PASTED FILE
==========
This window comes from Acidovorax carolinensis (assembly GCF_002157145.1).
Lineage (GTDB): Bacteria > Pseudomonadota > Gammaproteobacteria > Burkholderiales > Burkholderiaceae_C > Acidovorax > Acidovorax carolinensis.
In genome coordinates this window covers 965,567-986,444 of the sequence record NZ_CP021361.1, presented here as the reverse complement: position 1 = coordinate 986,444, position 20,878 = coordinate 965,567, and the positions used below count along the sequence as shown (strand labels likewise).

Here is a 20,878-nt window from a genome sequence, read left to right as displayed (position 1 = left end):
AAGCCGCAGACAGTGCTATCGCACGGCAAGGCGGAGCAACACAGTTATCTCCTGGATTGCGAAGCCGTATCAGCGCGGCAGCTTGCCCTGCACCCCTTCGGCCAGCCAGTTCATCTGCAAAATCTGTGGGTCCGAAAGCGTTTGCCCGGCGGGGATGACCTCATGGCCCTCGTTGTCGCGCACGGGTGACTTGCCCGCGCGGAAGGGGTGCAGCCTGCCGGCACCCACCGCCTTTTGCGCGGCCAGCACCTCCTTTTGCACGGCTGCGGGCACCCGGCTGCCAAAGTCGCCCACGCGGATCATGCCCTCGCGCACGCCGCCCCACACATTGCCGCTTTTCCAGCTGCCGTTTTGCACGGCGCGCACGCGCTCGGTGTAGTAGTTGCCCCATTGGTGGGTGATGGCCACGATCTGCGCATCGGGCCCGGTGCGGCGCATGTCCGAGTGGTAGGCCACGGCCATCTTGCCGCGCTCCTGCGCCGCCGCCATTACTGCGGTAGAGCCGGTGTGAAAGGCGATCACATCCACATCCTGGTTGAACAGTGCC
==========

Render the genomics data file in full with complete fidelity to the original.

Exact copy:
This window comes from Acidovorax carolinensis (assembly GCF_002157145.1).
Lineage (GTDB): Bacteria > Pseudomonadota > Gammaproteobacteria > Burkholderiales > Burkholderiaceae_C > Acidovorax > Acidovorax carolinensis.
In genome coordinates this window covers 965,567-986,444 of the sequence record NZ_CP021361.1, presented here as the reverse complement: position 1 = coordinate 986,444, position 20,878 = coordinate 965,567, and the positions used below count along the sequence as shown (strand labels likewise).

Here is a 20,878-nt window from a genome sequence, read left to right as displayed (position 1 = left end):
AAGCCGCAGACAGTGCTATCGCACGGCAAGGCGGAGCAACACAGTTATCTCCTGGATTGCGAAGCCGTATCAGCGCGGCAGCTTGCCCTGCACCCCTTCGGCCAGCCAGTTCATCTGCAAAATCTGTGGGTCCGAAAGCGTTTGCCCGGCGGGGATGACCTCATGGCCCTCGTTGTCGCGCACGGGTGACTTGCCCGCGCGGAAGGGGTGCAGCCTGCCGGCACCCACCGCCTTTTGCGCGGCCAGCACCTCCTTTTGCACGGCTGCGGGCACCCGGCTGCCAAAGTCGCCCACGCGGATCATGCCCTCGCGCACGCCGCCCCACACATTGCCGCTTTTCCAGCTGCCGTTTTGCACGGCGCGCACGCGCTCGGTGTAGTAGTTGCCCCATTGGTGGGTGATGGCCACGATCTGCGCATCGGGCCCGGTGCGGCGCATGTCCGAGTGGTAGGCCACGGCCATCTTGCCGCGCTCCTGCGCCGCCGCCATTACTGCGGTAGAGCCGGTGTGAAAGGCGATCACATCCACATCCTGGTTGAACAGTGCC